- Daily walks if possible / easy garden care – anything outdoors
- Take them out for tea without needing an occasion – even simple, local but it breaks the day up.
- Pray at the same time as them if possible.
- Help them make video calls to friends and relatives (many elderly struggle with the technical side)
- Include them in family discussions. Often I have to ‘bridge’. Adult kids will bring up some topic at dinner time and go on and on about it at a thousand miles per hour. I know my mum hasn’t grasped what they’re talking about. They know from a certain look I give them to break it down and explain it to their nanu and include her in the conversation. They’ve learnt and are getting better at it. (Comment by Suma Din)
Ask them what dish they would like to eat. Spend time with them and talk about the olden days, yes some of the stories are a repeat but react like you have heard it for the first time. Bathe them, brush their hair, wash their clothes etc. There is a blessing in looking after an elderly, only a handful will take this opportunity and will serve them only to please our creator. (Comment Jusna Ahmed)
Be sensitive and mindful of their honour and dignity. They may require help like a child but they have lived through and experienced many years. Try to make it less embarrassing of an ordeal if they have an accident.
Avoid talking about their struggles to others in front of them. (Comment by Kamila Chowdhury)
I think it’s very similar to taking care of our young ones. You can’t pour from an empty cup. Your care towards the elderly will be of better quality if you take time out for yourself and are not burnt out. You could feel resentment towards them when your own needs are not being met. This could mean more family involvement, employing extra help, it could mean putting them in a day care centre a couple of times a week where they can also build connections with other elderly people, it could even mean a few days of respite in a care home. Don’t allow society to guilt you into believing taking time 9ut makes you a selfish person.
Don’t forget who you are as an individual. You are not your responsibilities, you are not just a carer. Keep in touch with your authentic self and don’t lose her in the process. It’s a tough one to come out of when the ones we take care of pass away. You can feel like you have no purpose and this can also lead to future unhealthy relationships.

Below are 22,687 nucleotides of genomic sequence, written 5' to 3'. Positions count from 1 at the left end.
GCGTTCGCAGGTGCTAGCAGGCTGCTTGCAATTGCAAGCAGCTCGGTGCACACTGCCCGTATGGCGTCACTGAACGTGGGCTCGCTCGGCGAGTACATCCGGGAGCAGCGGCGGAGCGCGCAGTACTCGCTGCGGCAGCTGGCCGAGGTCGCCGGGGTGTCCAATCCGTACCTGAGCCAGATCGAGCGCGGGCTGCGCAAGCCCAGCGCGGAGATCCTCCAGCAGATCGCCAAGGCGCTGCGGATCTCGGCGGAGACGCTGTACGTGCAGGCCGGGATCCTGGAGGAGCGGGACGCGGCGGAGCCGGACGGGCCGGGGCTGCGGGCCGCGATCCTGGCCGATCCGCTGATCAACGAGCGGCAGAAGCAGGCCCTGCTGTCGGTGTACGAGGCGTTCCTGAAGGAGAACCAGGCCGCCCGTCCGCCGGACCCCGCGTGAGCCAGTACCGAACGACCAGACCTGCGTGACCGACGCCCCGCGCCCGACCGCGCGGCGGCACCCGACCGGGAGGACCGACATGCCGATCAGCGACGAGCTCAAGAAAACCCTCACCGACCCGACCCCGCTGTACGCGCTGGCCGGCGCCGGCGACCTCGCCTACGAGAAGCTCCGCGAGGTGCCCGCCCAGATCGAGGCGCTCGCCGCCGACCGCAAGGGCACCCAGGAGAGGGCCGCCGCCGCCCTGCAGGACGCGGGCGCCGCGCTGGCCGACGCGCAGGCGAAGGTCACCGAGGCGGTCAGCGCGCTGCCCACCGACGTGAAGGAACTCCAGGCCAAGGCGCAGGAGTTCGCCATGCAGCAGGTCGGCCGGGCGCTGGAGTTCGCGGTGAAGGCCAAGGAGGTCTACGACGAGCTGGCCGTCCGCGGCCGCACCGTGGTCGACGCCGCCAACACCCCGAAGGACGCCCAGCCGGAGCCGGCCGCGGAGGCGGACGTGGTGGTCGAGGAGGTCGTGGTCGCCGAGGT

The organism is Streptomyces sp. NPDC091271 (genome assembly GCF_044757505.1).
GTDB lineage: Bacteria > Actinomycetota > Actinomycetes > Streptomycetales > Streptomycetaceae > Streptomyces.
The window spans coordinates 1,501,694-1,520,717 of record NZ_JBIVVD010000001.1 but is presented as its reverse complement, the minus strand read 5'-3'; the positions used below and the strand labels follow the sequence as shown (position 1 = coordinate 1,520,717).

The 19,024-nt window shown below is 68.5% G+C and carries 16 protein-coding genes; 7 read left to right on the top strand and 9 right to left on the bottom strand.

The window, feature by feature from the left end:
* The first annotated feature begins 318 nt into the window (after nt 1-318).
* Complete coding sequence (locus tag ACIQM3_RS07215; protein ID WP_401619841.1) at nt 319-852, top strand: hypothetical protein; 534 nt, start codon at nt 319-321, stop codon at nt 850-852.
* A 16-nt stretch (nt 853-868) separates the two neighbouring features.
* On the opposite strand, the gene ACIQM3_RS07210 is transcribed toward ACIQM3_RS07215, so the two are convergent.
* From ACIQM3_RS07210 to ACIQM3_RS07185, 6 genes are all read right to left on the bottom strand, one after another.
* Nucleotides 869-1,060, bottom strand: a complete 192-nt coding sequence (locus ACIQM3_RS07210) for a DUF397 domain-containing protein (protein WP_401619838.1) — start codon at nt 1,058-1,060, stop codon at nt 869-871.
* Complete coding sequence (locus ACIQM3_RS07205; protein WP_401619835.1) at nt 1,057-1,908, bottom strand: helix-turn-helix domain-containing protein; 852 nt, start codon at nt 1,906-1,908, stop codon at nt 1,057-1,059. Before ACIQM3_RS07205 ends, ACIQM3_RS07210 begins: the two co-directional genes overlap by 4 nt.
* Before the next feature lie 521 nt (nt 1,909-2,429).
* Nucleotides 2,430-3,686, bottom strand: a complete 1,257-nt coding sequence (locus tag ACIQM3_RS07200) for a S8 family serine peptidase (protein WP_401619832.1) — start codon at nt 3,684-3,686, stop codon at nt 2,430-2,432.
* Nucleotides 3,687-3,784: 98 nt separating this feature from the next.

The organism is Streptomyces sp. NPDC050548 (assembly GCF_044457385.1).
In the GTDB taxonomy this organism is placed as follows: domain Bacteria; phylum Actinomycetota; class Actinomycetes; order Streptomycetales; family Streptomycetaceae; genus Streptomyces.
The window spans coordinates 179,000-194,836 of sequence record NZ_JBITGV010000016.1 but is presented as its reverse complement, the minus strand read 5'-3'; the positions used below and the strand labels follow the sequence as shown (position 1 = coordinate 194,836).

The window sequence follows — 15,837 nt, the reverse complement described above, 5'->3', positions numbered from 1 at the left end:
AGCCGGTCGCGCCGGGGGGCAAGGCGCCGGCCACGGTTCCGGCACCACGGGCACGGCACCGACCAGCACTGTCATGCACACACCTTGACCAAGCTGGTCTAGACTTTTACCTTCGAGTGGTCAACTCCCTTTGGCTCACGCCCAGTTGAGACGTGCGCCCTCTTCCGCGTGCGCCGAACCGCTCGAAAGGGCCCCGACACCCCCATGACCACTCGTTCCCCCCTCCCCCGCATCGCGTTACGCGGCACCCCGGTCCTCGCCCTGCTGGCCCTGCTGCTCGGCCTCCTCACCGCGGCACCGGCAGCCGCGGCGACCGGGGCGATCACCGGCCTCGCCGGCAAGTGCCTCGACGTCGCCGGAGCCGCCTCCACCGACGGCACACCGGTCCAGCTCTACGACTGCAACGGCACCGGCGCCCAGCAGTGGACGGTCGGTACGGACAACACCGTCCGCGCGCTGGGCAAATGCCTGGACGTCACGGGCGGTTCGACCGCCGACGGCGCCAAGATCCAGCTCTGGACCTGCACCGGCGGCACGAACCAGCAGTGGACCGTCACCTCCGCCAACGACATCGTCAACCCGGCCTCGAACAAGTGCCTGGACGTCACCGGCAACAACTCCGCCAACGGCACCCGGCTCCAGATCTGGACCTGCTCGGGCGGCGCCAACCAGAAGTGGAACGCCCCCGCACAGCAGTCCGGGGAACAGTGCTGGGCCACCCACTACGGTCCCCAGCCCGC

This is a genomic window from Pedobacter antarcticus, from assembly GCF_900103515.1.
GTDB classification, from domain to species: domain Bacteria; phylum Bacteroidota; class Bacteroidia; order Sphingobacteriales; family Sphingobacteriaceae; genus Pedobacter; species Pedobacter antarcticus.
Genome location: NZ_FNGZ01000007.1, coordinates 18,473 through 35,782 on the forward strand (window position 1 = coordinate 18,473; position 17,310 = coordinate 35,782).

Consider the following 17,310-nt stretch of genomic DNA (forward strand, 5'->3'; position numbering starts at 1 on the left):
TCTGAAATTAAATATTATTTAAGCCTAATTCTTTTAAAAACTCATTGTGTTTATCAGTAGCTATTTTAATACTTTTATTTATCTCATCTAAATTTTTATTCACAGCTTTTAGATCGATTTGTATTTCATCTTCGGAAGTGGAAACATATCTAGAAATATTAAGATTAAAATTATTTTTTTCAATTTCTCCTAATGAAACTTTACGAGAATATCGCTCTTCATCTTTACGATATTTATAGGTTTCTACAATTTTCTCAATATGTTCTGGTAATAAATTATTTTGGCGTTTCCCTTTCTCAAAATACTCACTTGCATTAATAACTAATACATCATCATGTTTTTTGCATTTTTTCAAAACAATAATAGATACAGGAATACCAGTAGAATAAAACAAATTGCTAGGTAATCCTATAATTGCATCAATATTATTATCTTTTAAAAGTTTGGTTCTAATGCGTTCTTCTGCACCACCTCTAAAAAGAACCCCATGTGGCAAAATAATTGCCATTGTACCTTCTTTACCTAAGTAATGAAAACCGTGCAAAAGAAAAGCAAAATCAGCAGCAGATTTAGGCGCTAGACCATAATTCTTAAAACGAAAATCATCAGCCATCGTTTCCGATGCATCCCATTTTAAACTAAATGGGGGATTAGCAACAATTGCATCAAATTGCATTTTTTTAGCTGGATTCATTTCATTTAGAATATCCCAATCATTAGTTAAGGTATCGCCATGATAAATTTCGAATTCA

Be patient with them, as they age their response mechanisms slow down, be patient when feeding them, when clothing them. When wanting an answer or any other response. Give them time to process.
My absolute favourite and one I miss so much is, listening to their stories. Give them space and time to share parts of their lives. Their childhood, their struggles of migration, their family.. actively listen and ask them questions like an intrigued child would. These stories are the most amazing and full of so much wisdom. (Comment by Celina Hanif)
I can identify with everything in this post. Myself and my husband. We keep our mil and she’s quite fragile and has alot of needs and we both know it’s only going to get harder for all of us.
Honestly speaking, my mil can really test my patience (those that know me know that I’m a patient person!) but as soon as she just calls me something sweet or does something funny or cute I just melt. It’s so easy to get annoyed and takes so much energy but learn to let it go, forgive them for their actions or words. It’s much easier to deal with them, take each day as it comes. I wish people could see that parents are so precious. Since I’ve lost both mines whilst they just approached their 60’s, I tell everyone to be present for their parents. (Comment by Shapla Begum)